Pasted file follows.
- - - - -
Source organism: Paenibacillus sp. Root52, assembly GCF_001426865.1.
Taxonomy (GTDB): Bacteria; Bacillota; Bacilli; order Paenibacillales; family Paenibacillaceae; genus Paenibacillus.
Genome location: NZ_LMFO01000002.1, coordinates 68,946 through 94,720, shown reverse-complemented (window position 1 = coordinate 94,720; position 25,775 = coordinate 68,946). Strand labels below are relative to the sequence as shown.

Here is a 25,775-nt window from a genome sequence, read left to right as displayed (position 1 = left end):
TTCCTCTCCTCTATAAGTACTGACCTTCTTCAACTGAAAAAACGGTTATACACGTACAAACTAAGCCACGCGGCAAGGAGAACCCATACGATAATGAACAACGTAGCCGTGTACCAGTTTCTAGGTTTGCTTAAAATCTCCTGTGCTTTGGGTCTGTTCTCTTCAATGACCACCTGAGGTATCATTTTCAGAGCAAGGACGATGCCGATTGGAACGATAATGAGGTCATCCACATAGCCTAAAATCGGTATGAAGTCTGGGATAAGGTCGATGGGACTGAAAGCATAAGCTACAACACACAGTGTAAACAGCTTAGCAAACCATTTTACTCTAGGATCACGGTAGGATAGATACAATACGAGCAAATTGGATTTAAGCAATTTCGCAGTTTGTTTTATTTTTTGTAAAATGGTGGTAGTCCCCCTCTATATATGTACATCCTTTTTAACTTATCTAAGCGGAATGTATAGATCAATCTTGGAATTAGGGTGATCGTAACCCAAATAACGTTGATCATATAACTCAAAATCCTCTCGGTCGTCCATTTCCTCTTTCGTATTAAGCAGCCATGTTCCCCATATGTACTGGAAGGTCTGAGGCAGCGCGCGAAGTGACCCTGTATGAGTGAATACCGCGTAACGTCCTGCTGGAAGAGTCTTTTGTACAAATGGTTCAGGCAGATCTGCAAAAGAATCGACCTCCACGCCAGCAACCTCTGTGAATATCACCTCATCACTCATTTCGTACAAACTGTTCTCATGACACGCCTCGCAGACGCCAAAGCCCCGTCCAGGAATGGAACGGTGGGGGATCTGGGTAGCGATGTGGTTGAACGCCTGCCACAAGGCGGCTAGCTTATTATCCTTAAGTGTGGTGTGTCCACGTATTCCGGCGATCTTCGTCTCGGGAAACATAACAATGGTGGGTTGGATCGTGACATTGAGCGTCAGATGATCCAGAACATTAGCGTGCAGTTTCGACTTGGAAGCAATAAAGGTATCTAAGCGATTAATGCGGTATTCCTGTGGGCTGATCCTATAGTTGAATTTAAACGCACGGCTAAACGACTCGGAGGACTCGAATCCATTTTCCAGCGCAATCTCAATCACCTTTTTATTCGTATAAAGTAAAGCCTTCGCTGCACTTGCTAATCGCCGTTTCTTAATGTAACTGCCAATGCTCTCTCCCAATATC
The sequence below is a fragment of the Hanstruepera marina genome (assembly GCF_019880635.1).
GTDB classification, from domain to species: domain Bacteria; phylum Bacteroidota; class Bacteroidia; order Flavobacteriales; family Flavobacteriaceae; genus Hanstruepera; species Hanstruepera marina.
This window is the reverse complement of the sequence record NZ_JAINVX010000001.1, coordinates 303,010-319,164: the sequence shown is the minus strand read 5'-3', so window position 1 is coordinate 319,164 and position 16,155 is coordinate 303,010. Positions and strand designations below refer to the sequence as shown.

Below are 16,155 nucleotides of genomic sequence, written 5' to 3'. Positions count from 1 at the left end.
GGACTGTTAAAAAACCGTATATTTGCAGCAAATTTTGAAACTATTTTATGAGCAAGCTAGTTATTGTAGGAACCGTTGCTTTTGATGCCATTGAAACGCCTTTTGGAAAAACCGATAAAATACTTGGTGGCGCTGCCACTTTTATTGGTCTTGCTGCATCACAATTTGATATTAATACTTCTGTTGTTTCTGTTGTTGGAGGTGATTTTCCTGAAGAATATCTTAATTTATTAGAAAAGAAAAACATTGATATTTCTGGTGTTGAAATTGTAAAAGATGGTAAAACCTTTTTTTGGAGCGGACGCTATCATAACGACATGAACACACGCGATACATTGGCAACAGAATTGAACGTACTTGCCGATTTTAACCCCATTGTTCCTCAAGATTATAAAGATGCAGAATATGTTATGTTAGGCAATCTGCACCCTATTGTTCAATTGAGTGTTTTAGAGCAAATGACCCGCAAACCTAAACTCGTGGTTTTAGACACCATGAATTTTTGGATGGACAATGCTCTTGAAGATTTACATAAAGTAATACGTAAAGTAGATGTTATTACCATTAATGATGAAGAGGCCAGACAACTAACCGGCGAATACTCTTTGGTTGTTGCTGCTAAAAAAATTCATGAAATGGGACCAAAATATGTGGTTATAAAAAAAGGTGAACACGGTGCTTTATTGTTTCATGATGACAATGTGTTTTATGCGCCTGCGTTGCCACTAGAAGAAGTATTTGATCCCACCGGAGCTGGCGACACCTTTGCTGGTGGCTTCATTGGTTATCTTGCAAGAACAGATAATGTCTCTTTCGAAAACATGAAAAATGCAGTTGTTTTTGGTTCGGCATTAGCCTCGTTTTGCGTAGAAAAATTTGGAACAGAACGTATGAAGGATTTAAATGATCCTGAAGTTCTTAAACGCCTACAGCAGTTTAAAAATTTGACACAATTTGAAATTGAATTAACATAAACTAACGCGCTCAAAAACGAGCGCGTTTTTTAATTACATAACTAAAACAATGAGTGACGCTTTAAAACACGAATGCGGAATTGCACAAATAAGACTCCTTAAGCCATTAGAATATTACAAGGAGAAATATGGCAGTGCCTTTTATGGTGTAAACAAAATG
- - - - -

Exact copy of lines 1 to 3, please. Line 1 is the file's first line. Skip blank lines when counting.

Source organism: Paenibacillus sp. Root52, assembly GCF_001426865.1.
Taxonomy (GTDB): Bacteria; Bacillota; Bacilli; order Paenibacillales; family Paenibacillaceae; genus Paenibacillus.
Genome location: NZ_LMFO01000002.1, coordinates 68,946 through 94,720, shown reverse-complemented (window position 1 = coordinate 94,720; position 25,775 = coordinate 68,946). Strand labels below are relative to the sequence as shown.